Major Biden is getting some help to get out of the dog house.
The president’s adopted German shepherd has been involved in a couple of minor biting incidents since moving to the White House with the First Family, including a National Park Services employee and a security guard. But a spokesman for first lady Jill Biden said Monday that the three-year-old pup will be getting some “additional training” to help him adjust to life in Washington.
“Major, the Bidens’ younger dog, will undergo some additional training to help him adjust to life in the White House,” said Jill Biden’s press secretary Michael LaRosa, as reported by media outlets including NBC. “The off-site, private training will take place in the Washington, D.C. area, and it is expected to last a few weeks.”
Related: Cesar Millan wants to help Biden’s dogs feel at home in the White House
The most recent Major incident happened less than two weeks ago. “Yes, Major nipped someone on a walk,” LaRosa said at the time.
Deputy Press Secretary Karine Jean-Pierre also told reporters in a statement at the time that, “Major is still adjusting to his new surroundings and he nipped someone while on a walk. Out of an abundance of caution the individual was seen by WHMU and returned to work without injury.”
The presidential pooch had just returned to the White House after spending some time in Delaware following a March 8 biting incident, when Major was “surprised by an unfamiliar person and reacted in a way that resulted in a minor injury to the individual,” White House press secretary Jen Psaki said at the time.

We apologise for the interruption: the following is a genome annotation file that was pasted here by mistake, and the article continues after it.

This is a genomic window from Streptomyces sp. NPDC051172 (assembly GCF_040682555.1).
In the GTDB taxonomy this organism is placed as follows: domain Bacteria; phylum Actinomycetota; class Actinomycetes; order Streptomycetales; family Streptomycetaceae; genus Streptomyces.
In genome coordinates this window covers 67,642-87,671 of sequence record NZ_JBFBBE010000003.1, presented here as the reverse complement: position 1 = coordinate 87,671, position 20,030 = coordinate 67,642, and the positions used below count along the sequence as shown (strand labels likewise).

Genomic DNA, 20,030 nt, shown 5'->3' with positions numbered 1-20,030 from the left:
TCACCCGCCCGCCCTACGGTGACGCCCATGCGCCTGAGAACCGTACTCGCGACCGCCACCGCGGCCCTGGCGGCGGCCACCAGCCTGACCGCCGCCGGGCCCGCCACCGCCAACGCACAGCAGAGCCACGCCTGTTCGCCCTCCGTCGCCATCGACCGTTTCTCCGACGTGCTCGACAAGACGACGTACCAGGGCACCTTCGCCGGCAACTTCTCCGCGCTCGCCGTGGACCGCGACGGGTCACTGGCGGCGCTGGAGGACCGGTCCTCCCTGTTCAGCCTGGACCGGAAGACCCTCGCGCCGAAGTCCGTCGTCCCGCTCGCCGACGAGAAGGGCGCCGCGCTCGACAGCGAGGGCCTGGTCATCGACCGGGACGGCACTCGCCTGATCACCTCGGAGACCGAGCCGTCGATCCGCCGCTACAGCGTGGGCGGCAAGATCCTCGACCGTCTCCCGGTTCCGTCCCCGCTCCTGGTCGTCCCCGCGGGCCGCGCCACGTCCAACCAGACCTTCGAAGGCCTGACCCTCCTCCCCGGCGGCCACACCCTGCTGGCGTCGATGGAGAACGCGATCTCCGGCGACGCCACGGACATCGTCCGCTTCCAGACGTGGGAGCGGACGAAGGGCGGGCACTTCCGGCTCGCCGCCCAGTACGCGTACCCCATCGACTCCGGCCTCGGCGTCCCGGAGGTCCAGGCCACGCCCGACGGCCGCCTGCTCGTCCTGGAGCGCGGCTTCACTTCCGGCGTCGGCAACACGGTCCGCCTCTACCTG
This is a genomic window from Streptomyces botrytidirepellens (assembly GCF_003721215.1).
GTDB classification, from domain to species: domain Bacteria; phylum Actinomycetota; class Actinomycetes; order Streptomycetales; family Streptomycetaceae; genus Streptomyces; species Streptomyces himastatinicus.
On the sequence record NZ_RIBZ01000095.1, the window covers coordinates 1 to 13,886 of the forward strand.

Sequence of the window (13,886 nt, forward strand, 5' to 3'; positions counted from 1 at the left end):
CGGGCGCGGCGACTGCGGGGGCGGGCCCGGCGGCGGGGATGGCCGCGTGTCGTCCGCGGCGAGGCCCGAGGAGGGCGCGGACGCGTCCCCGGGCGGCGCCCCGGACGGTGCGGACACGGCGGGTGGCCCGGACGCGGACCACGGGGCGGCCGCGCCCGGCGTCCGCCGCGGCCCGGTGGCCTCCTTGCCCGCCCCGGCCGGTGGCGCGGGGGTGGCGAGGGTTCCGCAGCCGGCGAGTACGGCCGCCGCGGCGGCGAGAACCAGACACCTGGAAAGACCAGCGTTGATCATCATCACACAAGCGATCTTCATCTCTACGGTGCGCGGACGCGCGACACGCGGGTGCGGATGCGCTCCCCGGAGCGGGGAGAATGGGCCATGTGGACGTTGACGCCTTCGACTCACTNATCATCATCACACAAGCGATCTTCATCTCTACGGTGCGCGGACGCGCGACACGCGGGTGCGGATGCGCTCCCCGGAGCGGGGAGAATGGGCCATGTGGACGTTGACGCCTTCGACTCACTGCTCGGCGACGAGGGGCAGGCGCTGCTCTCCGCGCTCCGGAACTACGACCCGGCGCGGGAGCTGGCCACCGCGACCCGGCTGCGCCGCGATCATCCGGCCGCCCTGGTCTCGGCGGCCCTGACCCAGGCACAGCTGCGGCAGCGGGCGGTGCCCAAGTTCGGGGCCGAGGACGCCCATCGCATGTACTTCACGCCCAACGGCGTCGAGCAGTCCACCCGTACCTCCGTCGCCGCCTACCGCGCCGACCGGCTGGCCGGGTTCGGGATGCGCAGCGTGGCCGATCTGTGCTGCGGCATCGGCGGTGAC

President Joe Biden has defended Major as a “sweet dog” who was still settling into living at the White House. “You turn a corner and there’s two people you don’t know at all. And he moves to protect,” Biden said. “But he’s a sweet dog. Eighty-five percent of the people there love him. All he does is lick them and wag his tail.”
Many people on Twitter have rallied to Major’s defense following both incidents.
Indeed, former “Dog Whisperer” Cesar Millan recently told MarketWatch that he wasn’t too surprised to hear that Major has shown some aggressive behavior since moving to 1600 Pennsylvania Ave.
“What that [first] incident says to me is that they were not in agreement on how to welcome Major into this new lifestyle. In order for a dog to bite, he either feels the need to protect his territory, or he feels the need to protect his family — or when he’s afraid or he doesn’t trust, he can also bite,” Millan said, adding that he has offered to come to the White House and lend his services. “We are waiting and ready to help.”
This story has been updated with news of Major Biden’s additional training.